The rise of social media as a platform where people can voice out their opinions happened suddenly and unexpectedly. One minute, someone's only source for the news was traditional media, like TV, the radio, and newspapers. The next thing you know, the internet's a thing and everyone's talking about everything on it. Media sources increased exponentially, but the new media was treated differently.
Let's look at this in the American context, since that's what got me thinking about this. In the US, Section 230 of the Communications Decency Act is a provision that protects social media companies with protection, especially legal protection, not given to traditional media, on third-party content. Section 230(c)(1) states "No provider or user of an interactive computer service shall be treated as the publisher or speaker of any information provided by another information content provider," while 230(c)(2) is the Good Samaritan clause stating that social media companies would receive "protection from civil liability... in the removal or moderation of third-party material they deem obscene or offensive, even of constitutionally protected speech."
This Section allows social media companies to prevent being sued for potentially sensitive or offensive content someone posts on their platforms, partially because they're private enterprises, not state bodies. That's all good. But an issue arises when you look at it in terms of the way these companies are performing functions even a state body can't perform. Like removing content or what some may take to the extreme as labeling "censorship".
The First Amendment to the US constitution restricts state bodies from harming freedom of speech in the country. State bodies thus don't have the power to remove or restrict speech or public content because of this. But private social media companies do, and they can do so without being held accountable legally. State bodies don't have this power, and traditional media doesn't have the same legal protection, leaving Big Tech giants like Facebook and Twitter in a uniquely privileged position. This position can be alarming when you think these companies can singlehandedly begin to influence the content available to people online, especially if they have a social or political agenda they want to promote.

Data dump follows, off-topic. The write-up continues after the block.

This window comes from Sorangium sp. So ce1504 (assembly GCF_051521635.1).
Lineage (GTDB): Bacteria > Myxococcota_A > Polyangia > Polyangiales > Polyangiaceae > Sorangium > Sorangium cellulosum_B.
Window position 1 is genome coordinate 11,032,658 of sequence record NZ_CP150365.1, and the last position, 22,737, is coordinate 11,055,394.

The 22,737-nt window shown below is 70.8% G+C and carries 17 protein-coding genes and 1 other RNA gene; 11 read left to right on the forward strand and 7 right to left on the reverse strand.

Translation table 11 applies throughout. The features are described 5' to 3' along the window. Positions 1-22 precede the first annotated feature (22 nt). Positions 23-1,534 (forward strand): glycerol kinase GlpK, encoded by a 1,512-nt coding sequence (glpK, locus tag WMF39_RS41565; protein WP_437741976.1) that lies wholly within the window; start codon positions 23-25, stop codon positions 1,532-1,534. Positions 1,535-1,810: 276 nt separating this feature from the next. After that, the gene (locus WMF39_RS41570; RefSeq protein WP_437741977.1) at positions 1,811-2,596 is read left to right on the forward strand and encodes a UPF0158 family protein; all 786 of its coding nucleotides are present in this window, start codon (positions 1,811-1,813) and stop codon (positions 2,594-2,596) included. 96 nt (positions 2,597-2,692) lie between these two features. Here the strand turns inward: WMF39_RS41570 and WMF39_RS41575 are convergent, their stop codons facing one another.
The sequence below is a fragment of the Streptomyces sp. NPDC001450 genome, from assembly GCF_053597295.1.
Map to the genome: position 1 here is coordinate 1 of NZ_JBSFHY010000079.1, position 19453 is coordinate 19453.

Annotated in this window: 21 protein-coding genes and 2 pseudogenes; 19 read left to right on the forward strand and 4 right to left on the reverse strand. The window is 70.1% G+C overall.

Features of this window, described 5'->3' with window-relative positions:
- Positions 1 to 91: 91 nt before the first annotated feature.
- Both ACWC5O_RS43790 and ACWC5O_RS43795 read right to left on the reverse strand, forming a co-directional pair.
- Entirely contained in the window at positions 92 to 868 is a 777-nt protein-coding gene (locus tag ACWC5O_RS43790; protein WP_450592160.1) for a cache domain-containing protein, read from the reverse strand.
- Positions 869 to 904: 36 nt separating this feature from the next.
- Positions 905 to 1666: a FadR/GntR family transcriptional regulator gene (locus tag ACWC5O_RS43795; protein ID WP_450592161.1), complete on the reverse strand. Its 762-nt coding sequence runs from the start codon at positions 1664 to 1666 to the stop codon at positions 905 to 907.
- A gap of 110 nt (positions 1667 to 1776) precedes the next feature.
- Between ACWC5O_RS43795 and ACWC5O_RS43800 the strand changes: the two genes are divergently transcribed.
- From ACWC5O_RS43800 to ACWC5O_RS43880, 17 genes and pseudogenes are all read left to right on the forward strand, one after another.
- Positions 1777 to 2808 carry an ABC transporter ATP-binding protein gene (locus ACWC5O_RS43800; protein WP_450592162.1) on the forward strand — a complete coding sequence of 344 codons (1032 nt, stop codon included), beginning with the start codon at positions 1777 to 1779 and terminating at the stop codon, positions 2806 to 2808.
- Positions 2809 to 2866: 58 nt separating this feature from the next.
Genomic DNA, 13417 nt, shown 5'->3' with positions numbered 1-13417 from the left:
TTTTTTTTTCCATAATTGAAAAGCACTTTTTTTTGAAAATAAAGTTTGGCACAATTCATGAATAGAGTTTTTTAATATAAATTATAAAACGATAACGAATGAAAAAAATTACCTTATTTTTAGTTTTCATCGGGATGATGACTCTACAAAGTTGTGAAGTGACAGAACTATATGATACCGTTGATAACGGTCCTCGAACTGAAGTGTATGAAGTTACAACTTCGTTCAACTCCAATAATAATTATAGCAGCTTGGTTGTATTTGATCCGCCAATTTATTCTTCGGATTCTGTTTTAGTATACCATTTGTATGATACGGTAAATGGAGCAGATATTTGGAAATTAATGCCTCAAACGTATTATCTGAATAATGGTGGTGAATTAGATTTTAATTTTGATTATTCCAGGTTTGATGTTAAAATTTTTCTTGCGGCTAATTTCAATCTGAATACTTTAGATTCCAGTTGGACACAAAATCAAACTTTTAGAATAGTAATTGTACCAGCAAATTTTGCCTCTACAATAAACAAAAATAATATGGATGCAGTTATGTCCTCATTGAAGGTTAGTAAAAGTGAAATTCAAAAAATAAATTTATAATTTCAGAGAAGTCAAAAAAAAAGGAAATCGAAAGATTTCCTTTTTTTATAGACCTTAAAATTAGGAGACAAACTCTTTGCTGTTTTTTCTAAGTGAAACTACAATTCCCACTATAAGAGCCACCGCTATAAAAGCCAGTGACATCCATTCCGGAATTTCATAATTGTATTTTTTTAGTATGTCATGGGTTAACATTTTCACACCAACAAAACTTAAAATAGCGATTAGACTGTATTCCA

Look at a recent electoral issue, for instance. During the recent US Presidential campaign, a New York Post article implicating Joe Biden and his son, Hunter Biden, surfaced on social media, which would have proved bad for Biden's election campaign. When the article came up, Twitter took a really hard stance against it, going so far as to not even let people share the article with each other in private chat. By doing so, Twitter restricted the content available to the public that could have made a difference in their voting preferences. Even if it didn't make a difference, it would still help people make an informed decision. Twitter could escape being sued for this because of Section 230, but in many ways, it acted unconstitutionally. Additionally, a newspaper company or TV broadcaster may not be able to get away with something similar.
This next part is more speculation, but we've seen Instagram do something similar. I remember when the Kashmir issue, the Palestine issue, and the Sudan crisis were resurfacing around 2019 onwards and there were major social media movements about them, I would see very few stories at the top on Instagram that were talking about these issues, even though everyone I knew was posting about them. For instance, look at this article: https://www.aljazeera.com/economy/2021/5/11/instagram-twitter-blame-glitch-for-deleted-sheikh-jarrah-posts. Or look at how an Instagram account, @brownhistory, was taken down during the pandemic after posting about the Palestine issue. In contrast, with the pandemic and BLM, you saw stories and posts about them constantly on all these platforms. Such stuff happens very frequently and has led to many thinking social media companies are unduly censoring political content. This has important implications and begs the question that maybe social media companies are taking on state action and starting to act more like traditional media just because they have protection. And if they're doing so, they should not have the protection that state bodies and traditional media both lack.
The bottom line is that if traditional media like newspapers can't get away with political bias, social media should also maybe not be able to get away with it.